applying to two major regional repertory companies, the
young Orton was advised to seek training at RADA.
To get rid of his thick, working class Leicester accent,
Orton took up elocution lessons with a ‘Madame’
Rothery. At an evening performance by her pupils, a representative
from Leicester Education Committee was impressed with
Orton, advising Elsie that grants were available to send
him to RADA and that he would be ‘absolutely wasted
in an office’.
On January 1st 1950, his 17th birthday, Orton took the
entrance and scholarship exams for RADA. Performing a
piece from Peter Pan, playing both Captain Hook and Smee,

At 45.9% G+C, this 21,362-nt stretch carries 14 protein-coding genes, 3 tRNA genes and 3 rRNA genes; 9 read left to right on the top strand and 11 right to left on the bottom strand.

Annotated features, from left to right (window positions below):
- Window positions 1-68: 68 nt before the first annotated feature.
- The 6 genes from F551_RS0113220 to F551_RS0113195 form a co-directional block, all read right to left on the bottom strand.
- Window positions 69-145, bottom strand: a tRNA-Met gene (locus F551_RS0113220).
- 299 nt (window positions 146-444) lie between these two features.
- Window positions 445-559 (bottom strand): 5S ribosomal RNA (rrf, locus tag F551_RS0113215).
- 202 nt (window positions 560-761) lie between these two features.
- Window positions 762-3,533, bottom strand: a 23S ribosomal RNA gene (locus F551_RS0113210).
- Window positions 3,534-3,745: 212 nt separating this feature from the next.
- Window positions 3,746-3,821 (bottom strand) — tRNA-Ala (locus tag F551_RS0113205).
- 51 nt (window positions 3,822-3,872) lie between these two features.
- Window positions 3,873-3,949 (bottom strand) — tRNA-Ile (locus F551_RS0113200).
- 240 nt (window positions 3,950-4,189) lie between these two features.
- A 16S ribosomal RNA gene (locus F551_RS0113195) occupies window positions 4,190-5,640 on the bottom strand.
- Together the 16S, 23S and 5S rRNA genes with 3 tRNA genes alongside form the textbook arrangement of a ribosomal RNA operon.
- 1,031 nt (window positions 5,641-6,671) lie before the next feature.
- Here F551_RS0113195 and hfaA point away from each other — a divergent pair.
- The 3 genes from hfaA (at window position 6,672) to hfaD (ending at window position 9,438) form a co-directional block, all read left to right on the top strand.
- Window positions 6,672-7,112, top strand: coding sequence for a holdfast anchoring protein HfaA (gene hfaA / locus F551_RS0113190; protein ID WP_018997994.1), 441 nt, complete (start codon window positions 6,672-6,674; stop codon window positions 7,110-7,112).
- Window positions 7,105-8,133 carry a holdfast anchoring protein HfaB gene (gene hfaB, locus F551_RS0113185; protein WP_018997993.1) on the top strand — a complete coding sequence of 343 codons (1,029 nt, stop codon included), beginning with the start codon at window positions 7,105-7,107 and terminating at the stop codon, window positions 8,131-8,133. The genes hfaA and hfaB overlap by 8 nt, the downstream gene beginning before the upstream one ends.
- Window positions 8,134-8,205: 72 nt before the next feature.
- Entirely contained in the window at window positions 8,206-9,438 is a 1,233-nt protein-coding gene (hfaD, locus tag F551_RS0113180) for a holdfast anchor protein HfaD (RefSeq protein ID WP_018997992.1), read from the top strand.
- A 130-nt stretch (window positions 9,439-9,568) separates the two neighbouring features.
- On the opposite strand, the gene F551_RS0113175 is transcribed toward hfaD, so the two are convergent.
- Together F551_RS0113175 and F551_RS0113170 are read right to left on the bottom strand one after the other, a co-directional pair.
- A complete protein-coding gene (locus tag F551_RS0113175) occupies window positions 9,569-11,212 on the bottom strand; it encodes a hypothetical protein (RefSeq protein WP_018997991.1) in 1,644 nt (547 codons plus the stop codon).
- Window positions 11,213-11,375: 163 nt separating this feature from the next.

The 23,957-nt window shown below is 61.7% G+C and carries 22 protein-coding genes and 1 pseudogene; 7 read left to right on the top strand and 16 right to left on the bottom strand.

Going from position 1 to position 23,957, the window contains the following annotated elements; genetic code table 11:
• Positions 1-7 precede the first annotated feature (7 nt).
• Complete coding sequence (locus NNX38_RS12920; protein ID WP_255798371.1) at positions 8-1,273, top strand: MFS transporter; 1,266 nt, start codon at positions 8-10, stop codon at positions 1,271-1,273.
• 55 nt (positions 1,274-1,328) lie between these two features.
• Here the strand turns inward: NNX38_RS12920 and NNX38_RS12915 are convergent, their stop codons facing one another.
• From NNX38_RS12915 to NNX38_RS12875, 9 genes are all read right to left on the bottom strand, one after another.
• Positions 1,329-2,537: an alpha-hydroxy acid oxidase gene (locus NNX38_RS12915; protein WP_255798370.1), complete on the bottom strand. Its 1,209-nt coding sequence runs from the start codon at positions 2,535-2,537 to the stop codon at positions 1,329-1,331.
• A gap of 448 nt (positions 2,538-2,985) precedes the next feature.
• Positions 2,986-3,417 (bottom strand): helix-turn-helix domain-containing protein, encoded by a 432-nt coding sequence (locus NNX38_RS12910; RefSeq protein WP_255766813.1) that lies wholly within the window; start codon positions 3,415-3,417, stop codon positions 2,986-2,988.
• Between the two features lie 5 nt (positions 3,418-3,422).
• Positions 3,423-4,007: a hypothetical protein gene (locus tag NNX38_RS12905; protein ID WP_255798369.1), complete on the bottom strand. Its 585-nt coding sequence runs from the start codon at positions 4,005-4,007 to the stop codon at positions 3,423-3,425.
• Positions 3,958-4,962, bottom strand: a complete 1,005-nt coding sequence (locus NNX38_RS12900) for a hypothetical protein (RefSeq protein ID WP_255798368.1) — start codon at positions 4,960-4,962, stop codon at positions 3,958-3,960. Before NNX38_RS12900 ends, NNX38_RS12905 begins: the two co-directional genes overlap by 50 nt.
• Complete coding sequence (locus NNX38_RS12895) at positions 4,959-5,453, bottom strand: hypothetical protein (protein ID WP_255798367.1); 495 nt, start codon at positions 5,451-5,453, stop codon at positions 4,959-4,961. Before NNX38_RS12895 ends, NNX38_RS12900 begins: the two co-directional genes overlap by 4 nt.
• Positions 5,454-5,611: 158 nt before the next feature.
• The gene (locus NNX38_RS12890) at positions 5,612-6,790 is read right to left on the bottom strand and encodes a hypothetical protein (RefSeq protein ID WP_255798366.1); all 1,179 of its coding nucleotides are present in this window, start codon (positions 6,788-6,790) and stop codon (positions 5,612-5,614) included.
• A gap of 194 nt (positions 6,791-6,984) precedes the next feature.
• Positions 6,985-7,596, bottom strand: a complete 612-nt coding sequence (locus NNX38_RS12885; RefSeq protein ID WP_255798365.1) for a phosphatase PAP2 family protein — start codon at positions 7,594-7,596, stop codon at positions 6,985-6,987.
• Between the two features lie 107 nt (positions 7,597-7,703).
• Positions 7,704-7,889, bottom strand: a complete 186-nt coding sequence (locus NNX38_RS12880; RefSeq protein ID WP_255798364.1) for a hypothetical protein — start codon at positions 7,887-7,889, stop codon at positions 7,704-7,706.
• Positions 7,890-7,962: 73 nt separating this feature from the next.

he suitably impressed the examiners and was accepted.
Madame Rothery however was not pleased:
‘It was just after the war and men were
extremely scarce so they would take practically anything
that could stand up.’
Just as he was about to leave for London, Orton was struck
with a double blow. First, appendicitis and then, while
recovering from his operation, he received call up papers
for National Service. RADA now looked like a distant dream.
Orton’s creativity came into its own. Sticking scabs
from his appendix scar back on with glue, making it appear
even more gruesome, he started smoking to bring on an
asthma attack. This, combined with an inspired performance
at his medical mimicking deafness in one ear, led to his
discharge. As Orton told his mother:
‘If they could have seen me racing down
the street after the exam he’d have fetched me back
and passed me A1.’
He was now off to RADA.